How much time do mental health professionals spend on improving their skills? How much room for improvement is there, really? How can you measure improvement to see if you're actually getting better?
Being a therapist is not easy! It involves years of hard work, perseverance, and diligence before someone becomes a behavioral health professional.
Research shows that most therapists get into the profession in order to help people. The pleasure and satisfaction they get from seeing their clients’ quality of life improve as they overcome their psychological problems gives their lives added meaning.
However, once therapists reach their goals in being able to help people, improvement tends to stagnate. This is, in part, due to therapists not realizing just how much more room there is for them to grow. Research shows that about 90% of the therapists consider themselves to be in the top 25%--which clearly cannot be true. And if one believes themselves to be among the best in all of their profession, is there a desire to constantly improve? Probably not, considering most think they're among the best.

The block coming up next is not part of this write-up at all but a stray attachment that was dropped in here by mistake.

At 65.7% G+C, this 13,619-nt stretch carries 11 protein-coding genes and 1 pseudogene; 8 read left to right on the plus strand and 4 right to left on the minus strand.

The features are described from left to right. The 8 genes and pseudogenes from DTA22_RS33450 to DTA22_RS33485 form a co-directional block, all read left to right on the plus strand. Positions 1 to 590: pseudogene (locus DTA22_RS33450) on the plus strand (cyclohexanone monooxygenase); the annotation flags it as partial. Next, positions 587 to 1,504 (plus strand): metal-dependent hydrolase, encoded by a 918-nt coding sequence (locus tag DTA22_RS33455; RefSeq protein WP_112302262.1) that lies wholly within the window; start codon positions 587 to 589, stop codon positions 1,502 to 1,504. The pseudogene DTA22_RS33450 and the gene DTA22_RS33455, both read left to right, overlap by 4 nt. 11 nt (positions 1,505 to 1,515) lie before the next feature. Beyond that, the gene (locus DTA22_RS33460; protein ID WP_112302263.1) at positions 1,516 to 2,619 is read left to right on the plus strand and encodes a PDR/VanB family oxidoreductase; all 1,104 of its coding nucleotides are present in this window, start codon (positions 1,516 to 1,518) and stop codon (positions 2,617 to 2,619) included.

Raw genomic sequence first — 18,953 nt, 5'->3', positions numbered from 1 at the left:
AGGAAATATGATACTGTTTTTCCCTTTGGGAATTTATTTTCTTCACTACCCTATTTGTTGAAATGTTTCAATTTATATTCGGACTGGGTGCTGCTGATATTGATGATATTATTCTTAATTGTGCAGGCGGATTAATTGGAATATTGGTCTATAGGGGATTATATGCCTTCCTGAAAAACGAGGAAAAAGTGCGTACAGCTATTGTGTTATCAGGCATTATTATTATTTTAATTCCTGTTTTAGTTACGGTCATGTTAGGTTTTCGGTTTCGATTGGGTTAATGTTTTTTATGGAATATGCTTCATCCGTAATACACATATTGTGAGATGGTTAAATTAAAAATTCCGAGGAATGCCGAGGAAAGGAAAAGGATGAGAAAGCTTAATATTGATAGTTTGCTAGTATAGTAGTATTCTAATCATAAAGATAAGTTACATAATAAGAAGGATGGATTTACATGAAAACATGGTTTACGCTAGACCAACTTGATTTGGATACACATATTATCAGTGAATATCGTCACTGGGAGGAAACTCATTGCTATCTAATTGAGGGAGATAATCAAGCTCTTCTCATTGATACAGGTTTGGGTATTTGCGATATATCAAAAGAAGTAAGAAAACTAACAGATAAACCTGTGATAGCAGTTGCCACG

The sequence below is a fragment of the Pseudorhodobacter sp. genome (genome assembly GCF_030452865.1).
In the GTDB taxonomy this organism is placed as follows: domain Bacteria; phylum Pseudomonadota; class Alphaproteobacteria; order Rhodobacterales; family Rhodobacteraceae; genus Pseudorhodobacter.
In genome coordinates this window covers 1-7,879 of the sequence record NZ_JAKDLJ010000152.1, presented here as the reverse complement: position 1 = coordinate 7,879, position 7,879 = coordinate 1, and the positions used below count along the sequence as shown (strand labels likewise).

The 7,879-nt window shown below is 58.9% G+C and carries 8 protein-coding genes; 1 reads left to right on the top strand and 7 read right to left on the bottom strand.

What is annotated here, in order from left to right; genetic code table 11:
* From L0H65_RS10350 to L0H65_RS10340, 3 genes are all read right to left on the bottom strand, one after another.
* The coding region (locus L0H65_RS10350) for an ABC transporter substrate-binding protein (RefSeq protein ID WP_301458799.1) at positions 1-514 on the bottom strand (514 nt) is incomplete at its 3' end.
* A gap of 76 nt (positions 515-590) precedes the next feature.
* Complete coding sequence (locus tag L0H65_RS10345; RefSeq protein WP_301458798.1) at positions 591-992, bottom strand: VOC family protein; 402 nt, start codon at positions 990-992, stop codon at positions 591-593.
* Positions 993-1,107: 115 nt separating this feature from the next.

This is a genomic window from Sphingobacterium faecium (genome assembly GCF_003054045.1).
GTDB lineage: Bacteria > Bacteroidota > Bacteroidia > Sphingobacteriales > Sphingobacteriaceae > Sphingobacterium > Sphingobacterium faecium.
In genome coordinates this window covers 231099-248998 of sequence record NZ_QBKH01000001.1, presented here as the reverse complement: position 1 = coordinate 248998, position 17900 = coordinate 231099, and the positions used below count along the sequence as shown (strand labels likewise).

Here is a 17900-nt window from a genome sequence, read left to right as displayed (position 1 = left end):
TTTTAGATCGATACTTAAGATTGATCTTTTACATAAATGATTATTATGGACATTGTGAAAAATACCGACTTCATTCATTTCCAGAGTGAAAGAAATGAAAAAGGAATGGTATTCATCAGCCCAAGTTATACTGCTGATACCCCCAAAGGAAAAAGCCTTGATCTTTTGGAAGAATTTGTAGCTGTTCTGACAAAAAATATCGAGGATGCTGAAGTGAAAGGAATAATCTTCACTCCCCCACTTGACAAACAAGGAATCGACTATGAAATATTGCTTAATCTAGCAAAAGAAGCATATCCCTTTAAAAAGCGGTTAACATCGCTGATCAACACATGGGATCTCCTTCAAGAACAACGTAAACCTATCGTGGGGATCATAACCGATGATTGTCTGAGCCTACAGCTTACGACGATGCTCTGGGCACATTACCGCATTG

But constant improvement is necessary in all fields, not just psychotherapy. In order to improve, one must assess, as objectively as possible, just exactly where their skills are at. How do therapists do so? And what should they do to ensure that their clients experience positive change as well?
To find answers to these questions, and more, book a consultation with MyOutcomes which can ultimately lead to you helping more people, more often.